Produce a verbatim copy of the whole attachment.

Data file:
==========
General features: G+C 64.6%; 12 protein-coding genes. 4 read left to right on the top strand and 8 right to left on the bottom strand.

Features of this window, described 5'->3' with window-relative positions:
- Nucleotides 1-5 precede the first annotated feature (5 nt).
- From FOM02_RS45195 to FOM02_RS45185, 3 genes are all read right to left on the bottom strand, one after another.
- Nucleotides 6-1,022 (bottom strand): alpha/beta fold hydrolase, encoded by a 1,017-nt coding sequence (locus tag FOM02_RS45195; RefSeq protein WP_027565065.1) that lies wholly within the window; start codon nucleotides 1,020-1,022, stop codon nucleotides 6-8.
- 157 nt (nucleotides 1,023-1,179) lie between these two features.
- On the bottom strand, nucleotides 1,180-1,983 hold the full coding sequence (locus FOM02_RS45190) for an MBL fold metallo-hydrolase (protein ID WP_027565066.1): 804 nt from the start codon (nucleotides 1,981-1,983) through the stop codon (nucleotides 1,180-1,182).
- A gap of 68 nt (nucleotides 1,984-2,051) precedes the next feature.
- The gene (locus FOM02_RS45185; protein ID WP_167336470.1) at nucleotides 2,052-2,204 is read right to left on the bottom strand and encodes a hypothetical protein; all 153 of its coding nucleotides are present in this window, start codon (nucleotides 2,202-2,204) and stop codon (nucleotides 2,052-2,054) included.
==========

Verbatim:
General features: G+C 64.6%; 12 protein-coding genes. 4 read left to right on the top strand and 8 right to left on the bottom strand.

Features of this window, described 5'->3' with window-relative positions:
- Nucleotides 1-5 precede the first annotated feature (5 nt).
- From FOM02_RS45195 to FOM02_RS45185, 3 genes are all read right to left on the bottom strand, one after another.
- Nucleotides 6-1,022 (bottom strand): alpha/beta fold hydrolase, encoded by a 1,017-nt coding sequence (locus tag FOM02_RS45195; RefSeq protein WP_027565065.1) that lies wholly within the window; start codon nucleotides 1,020-1,022, stop codon nucleotides 6-8.
- 157 nt (nucleotides 1,023-1,179) lie between these two features.
- On the bottom strand, nucleotides 1,180-1,983 hold the full coding sequence (locus FOM02_RS45190) for an MBL fold metallo-hydrolase (protein ID WP_027565066.1): 804 nt from the start codon (nucleotides 1,981-1,983) through the stop codon (nucleotides 1,180-1,182).
- A gap of 68 nt (nucleotides 1,984-2,051) precedes the next feature.
- The gene (locus FOM02_RS45185; protein ID WP_167336470.1) at nucleotides 2,052-2,204 is read right to left on the bottom strand and encodes a hypothetical protein; all 153 of its coding nucleotides are present in this window, start codon (nucleotides 2,202-2,204) and stop codon (nucleotides 2,052-2,054) included.